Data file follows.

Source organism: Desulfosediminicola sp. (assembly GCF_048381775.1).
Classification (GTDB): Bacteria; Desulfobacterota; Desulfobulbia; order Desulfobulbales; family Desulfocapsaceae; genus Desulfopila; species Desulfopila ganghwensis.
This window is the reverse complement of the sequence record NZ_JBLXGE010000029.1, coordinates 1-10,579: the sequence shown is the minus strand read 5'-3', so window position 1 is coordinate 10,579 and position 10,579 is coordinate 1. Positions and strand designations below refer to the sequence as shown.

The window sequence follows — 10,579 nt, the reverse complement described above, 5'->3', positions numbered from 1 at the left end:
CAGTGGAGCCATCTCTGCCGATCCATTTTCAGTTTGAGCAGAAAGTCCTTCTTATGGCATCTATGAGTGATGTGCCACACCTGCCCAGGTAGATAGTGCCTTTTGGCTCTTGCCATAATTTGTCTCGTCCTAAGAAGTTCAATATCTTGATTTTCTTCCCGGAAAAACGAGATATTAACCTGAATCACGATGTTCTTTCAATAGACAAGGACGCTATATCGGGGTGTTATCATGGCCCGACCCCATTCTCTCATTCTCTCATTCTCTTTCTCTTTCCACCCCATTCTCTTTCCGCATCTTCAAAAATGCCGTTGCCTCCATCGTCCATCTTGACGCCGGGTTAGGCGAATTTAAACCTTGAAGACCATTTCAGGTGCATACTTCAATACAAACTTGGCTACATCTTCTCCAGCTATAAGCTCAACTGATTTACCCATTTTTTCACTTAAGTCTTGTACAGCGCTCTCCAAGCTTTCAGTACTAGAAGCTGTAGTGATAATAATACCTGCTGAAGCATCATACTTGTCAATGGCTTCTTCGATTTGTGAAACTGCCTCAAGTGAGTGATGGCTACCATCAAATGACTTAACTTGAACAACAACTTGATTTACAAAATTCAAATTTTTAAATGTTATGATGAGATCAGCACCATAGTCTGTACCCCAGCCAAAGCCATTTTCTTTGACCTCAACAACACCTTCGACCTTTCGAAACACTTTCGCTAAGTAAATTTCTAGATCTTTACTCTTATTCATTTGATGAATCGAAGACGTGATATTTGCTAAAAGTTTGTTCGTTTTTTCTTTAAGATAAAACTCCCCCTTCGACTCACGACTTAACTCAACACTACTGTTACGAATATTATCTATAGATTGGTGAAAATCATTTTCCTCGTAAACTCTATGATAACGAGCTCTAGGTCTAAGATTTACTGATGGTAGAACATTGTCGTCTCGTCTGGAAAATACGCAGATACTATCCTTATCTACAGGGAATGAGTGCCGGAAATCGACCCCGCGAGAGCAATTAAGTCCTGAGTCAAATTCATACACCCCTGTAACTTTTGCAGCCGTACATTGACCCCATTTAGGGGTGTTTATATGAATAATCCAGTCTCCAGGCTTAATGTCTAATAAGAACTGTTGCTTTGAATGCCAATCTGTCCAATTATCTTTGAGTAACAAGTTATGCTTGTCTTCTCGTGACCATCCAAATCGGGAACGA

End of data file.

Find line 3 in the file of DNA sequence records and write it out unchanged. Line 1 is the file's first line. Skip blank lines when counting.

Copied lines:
This window is the reverse complement of the sequence record NZ_JBLXGE010000029.1, coordinates 1-10,579: the sequence shown is the minus strand read 5'-3', so window position 1 is coordinate 10,579 and position 10,579 is coordinate 1. Positions and strand designations below refer to the sequence as shown.